Rev., thankfully, requires less work, but I still like the closed-captions. Rev. Adam Smallbone, the central character, serves an inner-city East London church that suffers from financial worries including a dingy decaying building and dwindling attendance. The vicar’s wife Alex hardly fits the stereotypical role; she has a career as a solicitor and secrets from her past that complicate the marriage. With her sensible approach and non-hysterical manner, she is long-suffering but will go toe-to-toe with her man when there’s a clash. It’s clear she loves Adam.

The supporting cast supplies adequate challenges that are easily recognizable for almost anyone who has attended church. The people are imperfect creatures; they represent the gamut of chronically lonely, intrusive, conniving, outright liars, poseurs and self-important schemers. Adam, whose own shortcomings don’t get glossed over, deals with each situation and manages to cope. The show mixes humor, a decent story line, and honest characters and questions.

ASIDE:  For Downton Abbey fans, there’s a surprise appearance of Lord Grantham (Hugh Bonneville) in episode four. The actor plays rival vicar Roland Wise, whose media persona causes Adam to feel envious. But Adam learns all is not what it seems, and Lord Grantham’s normal stiff-upper-lip stolidity vanishes. Oh, the humanity!

The sixth episode should not have surprised me, but it did. For anyone who has suffered a crisis of faith, Rev. displayed the comedic side as well as the despair with equal effect. An anonymous poster on a Christian website has graded Adam’s most recent sermon with a minus-one on a ten-point scale, noting the sermon (that ran about 2 minutes) was at least 3 minutes too long. Everyone (except Adam of course) has viewed the scathing review and Adam only finds out about it when his supervisor delivers the news in person. (This troublesome, arrogant Archdeacon periodically comes around for the sole purpose to remind Adam of his deficiencies.)

We watch Adam descend into quiet despondency. Initially, he tries to shrug it off − it’s only one comment, he reminds himself. But the hurt is real … and God doesn’t seem to be listening or responding to the vicar’s lament. (I don’t want to spoil it for you. Suffice to warn, if you’re not comfortable seeing a drunken priest at his worst, don’t watch the episode. Also, doctrinal purists might want to steer clear.)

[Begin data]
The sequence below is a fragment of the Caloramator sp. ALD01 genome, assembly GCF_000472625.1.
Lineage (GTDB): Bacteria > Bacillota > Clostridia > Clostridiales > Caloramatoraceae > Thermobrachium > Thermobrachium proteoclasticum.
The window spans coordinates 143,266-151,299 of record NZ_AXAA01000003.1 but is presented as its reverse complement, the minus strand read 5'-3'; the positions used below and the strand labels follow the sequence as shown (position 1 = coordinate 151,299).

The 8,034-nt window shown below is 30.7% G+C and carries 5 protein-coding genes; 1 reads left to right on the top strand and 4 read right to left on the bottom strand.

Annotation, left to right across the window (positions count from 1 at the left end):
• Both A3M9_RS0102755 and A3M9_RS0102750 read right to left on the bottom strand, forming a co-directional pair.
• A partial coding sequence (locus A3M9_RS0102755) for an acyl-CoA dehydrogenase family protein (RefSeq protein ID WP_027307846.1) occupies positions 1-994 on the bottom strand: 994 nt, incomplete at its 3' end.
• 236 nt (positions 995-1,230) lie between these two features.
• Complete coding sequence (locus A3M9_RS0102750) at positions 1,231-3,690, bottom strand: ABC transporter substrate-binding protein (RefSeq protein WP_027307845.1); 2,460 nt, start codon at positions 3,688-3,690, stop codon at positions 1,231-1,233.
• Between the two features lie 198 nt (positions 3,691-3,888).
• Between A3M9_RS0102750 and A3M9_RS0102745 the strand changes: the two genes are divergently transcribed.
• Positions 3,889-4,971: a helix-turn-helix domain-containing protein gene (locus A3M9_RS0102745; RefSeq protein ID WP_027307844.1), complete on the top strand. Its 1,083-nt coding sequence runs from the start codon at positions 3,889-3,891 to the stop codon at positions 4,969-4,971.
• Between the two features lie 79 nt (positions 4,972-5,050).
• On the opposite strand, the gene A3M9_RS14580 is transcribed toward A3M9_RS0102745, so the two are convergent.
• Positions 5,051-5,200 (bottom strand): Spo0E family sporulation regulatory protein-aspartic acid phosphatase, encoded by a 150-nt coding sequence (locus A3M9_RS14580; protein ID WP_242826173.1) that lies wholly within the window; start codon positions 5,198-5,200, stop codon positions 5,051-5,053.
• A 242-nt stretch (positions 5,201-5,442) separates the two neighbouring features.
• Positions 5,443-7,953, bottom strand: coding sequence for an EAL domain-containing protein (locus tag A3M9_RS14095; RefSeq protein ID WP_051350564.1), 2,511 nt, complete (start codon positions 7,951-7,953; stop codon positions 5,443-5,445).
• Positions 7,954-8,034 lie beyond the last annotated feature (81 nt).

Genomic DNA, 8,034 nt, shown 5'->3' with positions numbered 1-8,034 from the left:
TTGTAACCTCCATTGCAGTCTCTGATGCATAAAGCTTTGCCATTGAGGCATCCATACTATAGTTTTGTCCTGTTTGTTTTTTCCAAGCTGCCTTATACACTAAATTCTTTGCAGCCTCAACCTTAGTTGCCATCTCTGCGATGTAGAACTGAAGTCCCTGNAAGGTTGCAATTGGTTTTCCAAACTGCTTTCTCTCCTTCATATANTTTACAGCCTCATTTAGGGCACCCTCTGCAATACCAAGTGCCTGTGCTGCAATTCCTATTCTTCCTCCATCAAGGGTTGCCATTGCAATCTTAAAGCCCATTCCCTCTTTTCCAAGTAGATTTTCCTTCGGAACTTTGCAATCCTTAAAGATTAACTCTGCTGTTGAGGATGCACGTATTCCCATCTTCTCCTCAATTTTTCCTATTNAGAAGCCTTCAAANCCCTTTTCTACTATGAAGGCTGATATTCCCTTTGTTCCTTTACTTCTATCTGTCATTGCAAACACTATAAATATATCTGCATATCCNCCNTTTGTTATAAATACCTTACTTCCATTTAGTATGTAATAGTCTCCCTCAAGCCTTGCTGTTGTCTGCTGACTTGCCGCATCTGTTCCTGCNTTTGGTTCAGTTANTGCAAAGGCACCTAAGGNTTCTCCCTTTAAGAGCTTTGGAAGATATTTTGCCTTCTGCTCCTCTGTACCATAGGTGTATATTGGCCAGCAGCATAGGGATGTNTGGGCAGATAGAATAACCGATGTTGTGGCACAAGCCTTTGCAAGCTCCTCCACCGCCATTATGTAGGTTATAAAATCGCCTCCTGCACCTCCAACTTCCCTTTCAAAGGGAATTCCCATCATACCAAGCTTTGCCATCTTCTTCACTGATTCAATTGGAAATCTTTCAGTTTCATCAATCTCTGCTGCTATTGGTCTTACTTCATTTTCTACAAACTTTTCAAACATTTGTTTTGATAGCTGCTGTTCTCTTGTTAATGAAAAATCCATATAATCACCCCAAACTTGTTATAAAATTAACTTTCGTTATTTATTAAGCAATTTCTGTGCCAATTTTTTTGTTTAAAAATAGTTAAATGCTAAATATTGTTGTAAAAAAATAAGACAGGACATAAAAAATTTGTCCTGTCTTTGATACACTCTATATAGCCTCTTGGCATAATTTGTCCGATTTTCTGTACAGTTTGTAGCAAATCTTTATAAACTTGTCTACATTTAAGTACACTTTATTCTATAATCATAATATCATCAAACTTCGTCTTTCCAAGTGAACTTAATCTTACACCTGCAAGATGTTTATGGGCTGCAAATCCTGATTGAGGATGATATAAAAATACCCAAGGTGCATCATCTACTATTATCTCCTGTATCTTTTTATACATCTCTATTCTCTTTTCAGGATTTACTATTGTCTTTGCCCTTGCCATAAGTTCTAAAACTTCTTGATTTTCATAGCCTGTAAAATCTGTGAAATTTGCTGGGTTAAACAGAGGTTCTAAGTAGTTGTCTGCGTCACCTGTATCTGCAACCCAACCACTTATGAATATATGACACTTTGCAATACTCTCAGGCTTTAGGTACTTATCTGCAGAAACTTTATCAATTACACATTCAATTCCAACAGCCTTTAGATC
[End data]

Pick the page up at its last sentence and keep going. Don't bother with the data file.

In the 22-minute episode, the vicar’s downward spiral escalates quickly. First, he bares his soul to a friend and the friend responds with predictable pap:  “Be real, be yourself.” Adam agrees, immediately informing his friend just what he thinks of him. Naturally, the friend is incensed and leaves with hurt feelings.

Soon thereafter, Adam leers at his wife’s attractive friend, inviting her to have lunch with him at Nando’s. He implies he hopes to turn lunch into an amorous encounter. When she demurs, he backs away, but later directly propositions her.

Adam lashes out, acts out, buries his feelings of inadequacy in a bottle. He curses his level-headed wife (whom he’s never taken to Nando’s).

despondentAll the while, we see (I see) the palpable tension weighing him down because he can’t shake the call of God on his life. He’d reject that calling, cast a middle finger towards Heaven, but he can’t.

I’ve been there. Maybe it was my personal experience empathizing, but Adam’s honest portrayal moved me, called up intense memories deep within my soul. I could not help but appreciate a genuine and unreserved truth-telling. Both writers and actors took a risk. This is a “comedy” after all.

Series 2 (with seven episodes) follows. A third series of six episodes will air in 2014. I’m looking forward to viewing the next episodes, hopeful the program will maintain a similar level of integrity to what I’ve watched so far.

And if ever I discover a restaurant named Nando’s, I’ll be sure to give it a try. (Wanna meet me there?)